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Exp Brain Res. 2002 Oct;146(4):411-8. Epub 2002 Aug 28.

Task-specific sensorimotor interactions in speech production.

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Department of Communication Science and Disorders, University of Pittsburgh, 4033 Forbes Tower, Pittsburgh, PA 15260, USA.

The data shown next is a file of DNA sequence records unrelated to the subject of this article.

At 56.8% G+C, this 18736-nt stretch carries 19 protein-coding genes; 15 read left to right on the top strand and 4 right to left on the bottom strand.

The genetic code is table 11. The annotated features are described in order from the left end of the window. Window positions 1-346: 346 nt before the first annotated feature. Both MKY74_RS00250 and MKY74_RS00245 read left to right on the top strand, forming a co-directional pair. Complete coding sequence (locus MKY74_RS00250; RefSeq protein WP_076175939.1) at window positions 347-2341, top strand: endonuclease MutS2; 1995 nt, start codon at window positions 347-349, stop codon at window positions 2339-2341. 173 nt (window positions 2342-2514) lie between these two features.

Speaking involves the activity of multiple muscles moving many parts (articulators) of the vocal tract. In previous studies, it has been shown that mechanical perturbation delivered to one moving speech articulator, such as the lower lip or jaw, results in compensatory responses in the perturbed and other non-perturbed articulators, but not in articulators that are uninvolved in the specific speech sound being produced. These observations suggest that the speech motor control system may be organized in a task-specific manner. However, previous studies have not used the appropriate controls to address the mechanism by which this task-specific organization is achieved. A lack of response in a non-perturbed articulator may simply reflect the fact that the muscles examined were not active. Alternatively, there may be a specific gating of somatic sensory signals due to task requirements. The present study was designed to address the nature of the underlying sensorimotor organization. Unanticipated mechanical loads were applied to the upper lip during the "p" in "apa" and "f" in "afa" in six subjects. Both lips are used to produce "p", while only the lower lip is used for "f". For "apa", both upper lip and lower lip responses were observed following upper lip perturbation. For "afa", no upper lip or lower lip responses were observed following the upper lip perturbation. The differential response of the lower lip, which was phasically active during both speech tasks, indicates that the neural organization of these two speech tasks differs not only in terms of the different muscles used to produce the different movements, but also in terms of the sensorimotor interactions within and across the two lips.

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